The rules in the European Union are handed down from the Olympian heights in Brussels. Member states don’t need to trouble their pretty little heads about how the law is made; all they have to do is obey it.
Not only that, but the peons on the streets of Barcelona or Stockholm aren’t even supposed to see the law. The Eurocrats have taken Bismarck’s aphorism to heart: Brussels wants to know every detail of the sausages you make, but they don’t want you to watch them making their own.
As a result, Sweden’s tradition of public transparency has run into the EU’s routine secrecy. Interestingly enough, the affected parties are Greenpeace and Monsanto. Which side do you think the EU favors, the crusading environmental watchdog, or the bloated, exploitative, and polluting capitalist behemoth?
Guess again. According to EUobserver:
EU criticises Sweden over transparency move
The European Commission has taken the first step of legal action against Sweden for having given public access to a confidential document – a move that could ultimately see Stockholm defending its traditional policy of transparency in EU courts.
Late last month the commission sent a formal letter to the Swedish authorities asking for explanation as to why environment group Greenpeace in 2005 got access to a document about a new type of genetically modified corn feed to be launched by Monsanto — the world’s leading producer of biotech seeds.
The information had on Monsanto’s request been classified as secret by the Dutch government where it had handed in its application.
The commission then contacted Sweden after the biotech firm had complained that the leak could have damaged the company.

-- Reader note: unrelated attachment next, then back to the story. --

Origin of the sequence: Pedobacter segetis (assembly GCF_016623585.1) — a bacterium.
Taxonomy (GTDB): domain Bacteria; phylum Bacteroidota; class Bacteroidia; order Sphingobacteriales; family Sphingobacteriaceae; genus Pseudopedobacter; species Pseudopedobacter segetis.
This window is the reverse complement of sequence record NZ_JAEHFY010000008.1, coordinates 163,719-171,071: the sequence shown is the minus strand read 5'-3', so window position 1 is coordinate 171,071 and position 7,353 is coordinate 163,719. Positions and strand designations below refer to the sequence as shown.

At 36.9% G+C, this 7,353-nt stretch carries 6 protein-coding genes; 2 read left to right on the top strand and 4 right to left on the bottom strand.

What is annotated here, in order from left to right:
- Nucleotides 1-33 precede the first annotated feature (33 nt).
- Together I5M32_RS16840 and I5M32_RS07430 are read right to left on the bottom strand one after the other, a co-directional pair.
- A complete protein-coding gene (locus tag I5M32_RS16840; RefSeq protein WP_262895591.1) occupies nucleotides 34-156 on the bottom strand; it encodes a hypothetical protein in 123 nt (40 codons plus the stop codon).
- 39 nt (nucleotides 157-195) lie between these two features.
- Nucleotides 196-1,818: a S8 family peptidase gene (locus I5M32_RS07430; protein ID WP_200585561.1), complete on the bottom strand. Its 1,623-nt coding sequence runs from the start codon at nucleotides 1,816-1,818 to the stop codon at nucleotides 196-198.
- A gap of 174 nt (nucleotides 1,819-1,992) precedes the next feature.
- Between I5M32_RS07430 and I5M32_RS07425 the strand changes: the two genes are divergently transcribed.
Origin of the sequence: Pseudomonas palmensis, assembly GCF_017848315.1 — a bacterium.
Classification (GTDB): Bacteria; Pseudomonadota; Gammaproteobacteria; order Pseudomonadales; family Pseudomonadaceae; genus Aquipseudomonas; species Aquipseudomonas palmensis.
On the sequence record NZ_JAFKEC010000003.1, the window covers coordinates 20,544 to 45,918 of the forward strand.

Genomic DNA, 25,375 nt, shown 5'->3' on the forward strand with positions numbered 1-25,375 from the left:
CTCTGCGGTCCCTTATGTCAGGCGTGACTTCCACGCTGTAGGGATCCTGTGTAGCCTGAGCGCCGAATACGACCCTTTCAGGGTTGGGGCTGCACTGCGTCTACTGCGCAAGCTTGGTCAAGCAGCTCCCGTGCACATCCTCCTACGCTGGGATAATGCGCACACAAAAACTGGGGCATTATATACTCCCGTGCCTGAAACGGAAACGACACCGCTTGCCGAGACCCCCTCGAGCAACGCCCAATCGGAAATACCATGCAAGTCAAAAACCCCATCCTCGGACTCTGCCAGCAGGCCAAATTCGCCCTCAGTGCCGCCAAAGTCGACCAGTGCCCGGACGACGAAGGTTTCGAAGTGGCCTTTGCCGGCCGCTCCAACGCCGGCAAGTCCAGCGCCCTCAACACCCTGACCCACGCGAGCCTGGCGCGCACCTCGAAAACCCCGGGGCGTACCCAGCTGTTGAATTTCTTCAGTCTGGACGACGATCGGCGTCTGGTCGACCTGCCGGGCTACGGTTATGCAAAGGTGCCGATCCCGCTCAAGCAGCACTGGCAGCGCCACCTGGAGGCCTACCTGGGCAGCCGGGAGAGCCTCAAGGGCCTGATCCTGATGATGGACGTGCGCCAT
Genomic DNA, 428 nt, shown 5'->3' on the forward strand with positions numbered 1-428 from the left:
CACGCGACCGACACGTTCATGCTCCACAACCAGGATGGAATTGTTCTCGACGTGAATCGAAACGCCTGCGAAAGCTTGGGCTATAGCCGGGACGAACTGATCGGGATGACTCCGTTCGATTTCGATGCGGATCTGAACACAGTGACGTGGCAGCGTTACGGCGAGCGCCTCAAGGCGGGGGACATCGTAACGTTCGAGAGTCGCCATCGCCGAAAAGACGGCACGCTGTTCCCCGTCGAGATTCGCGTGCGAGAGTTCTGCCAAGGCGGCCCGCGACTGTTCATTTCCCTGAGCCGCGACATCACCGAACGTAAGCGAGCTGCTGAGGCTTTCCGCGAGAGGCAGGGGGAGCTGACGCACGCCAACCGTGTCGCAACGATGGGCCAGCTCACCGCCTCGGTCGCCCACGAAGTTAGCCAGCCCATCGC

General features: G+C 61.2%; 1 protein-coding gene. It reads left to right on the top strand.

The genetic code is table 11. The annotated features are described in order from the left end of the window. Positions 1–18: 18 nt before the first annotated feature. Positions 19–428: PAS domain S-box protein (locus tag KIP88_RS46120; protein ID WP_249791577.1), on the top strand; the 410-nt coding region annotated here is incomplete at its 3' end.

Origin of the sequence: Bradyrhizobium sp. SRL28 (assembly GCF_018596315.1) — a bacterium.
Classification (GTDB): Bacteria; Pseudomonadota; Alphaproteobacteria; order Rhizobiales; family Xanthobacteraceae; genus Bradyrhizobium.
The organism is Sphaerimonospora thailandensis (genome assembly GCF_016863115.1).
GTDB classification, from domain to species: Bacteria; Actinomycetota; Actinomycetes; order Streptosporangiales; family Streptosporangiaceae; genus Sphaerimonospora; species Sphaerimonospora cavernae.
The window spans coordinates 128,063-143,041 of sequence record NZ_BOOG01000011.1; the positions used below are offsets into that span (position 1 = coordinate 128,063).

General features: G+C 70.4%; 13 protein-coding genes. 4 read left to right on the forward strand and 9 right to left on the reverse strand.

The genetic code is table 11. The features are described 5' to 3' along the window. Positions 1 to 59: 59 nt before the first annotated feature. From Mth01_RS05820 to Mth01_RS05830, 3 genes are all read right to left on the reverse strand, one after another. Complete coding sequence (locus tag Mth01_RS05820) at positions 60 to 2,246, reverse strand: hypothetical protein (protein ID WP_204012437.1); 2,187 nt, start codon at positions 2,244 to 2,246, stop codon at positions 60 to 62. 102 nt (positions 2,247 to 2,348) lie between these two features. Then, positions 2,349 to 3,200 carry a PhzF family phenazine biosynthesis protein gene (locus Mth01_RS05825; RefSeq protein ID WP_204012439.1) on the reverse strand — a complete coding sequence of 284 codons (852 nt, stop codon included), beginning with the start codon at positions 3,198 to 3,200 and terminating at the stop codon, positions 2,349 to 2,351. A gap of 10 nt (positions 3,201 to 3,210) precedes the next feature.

Greenpeace had been refused access to the report in the Netherlands and therefore turned to Sweden where — after taking the issue to the highest court — the NGO finally got the report from the Swedish Board of Agriculture — the government’s expert authority in the field of agricultural and food policy.
The principle of free access to public records in Sweden is very important, said Per Hultengård — freedom of expression expert at the Swedish Newspaper Publishers’ Association (TU).
It is part of Sweden’s cultural, historical and legal background. It is very well established, he told this news-site.
Mr Hultengård argued that when dealing with public documents sent to the Swedish authorities from other countries they should be subject to Swedish law and sometimes that clashes with community law.
The issue was controversial when Sweden negotiated its EU membership in 1994, with Stockholm declaring several times that it would maintain the widest public access and that it would strongly defend this right.
“I assume the Swedish government will continue this position”, Mr Hultengård said.
So Greenpeace went venue-shopping to get what they wanted. Fair enough.
But as far as the EU is concerned, only one venue is involved. The national sovereignty of its member states simply doesn’t exist. I’ll bet that wasn’t visible even in the fine print when the various European countries held their national referenda on EU membership — for those states that even bothered to hold referenda.
Italy seeks to delay MEP seats decision
Just hours before the European Parliament is to vote on a report on how its seats should be allocated in the future, Italian prime minister Romano Prodi has suggested dealing with the political hot potato only after a new EU treaty is ratified.
Mr Prodi’s comments underline his country’s fierce opposition to a new plan on how seats for MEPs should be distributed between the 27 EU states after the next European elections in 2009.
Under the proposal, Italy has the right to 72 deputies – six less than at the moment.
Rome particularly opposes the principle under which a country’s political weight is based on the number of its residents rather than on the number of its citizens, who have the actual right to elect their MEPs.
It argues that the principle favours countries with higher immigration rates such as France or the UK, with Italian EU affairs minister Emma Bonino describing the idea as “unacceptable” last week.
Since Europeans are only minimally consulted by Brussels concerning legislation, the new makeup of the EU Parliament probably is not all that significant.
Still, just think of all those immigrants pouring into Britain and Sweden while Britons and persons of Swedish background flee home as quickly as they can acquire visas.
The net result: new laws are made in secrecy and enforced without a right to real political representation, while larger and larger groups of alien residents have an important say in what goes on.
Welcome to the Euro Empire.
Hat tip: White Elefant.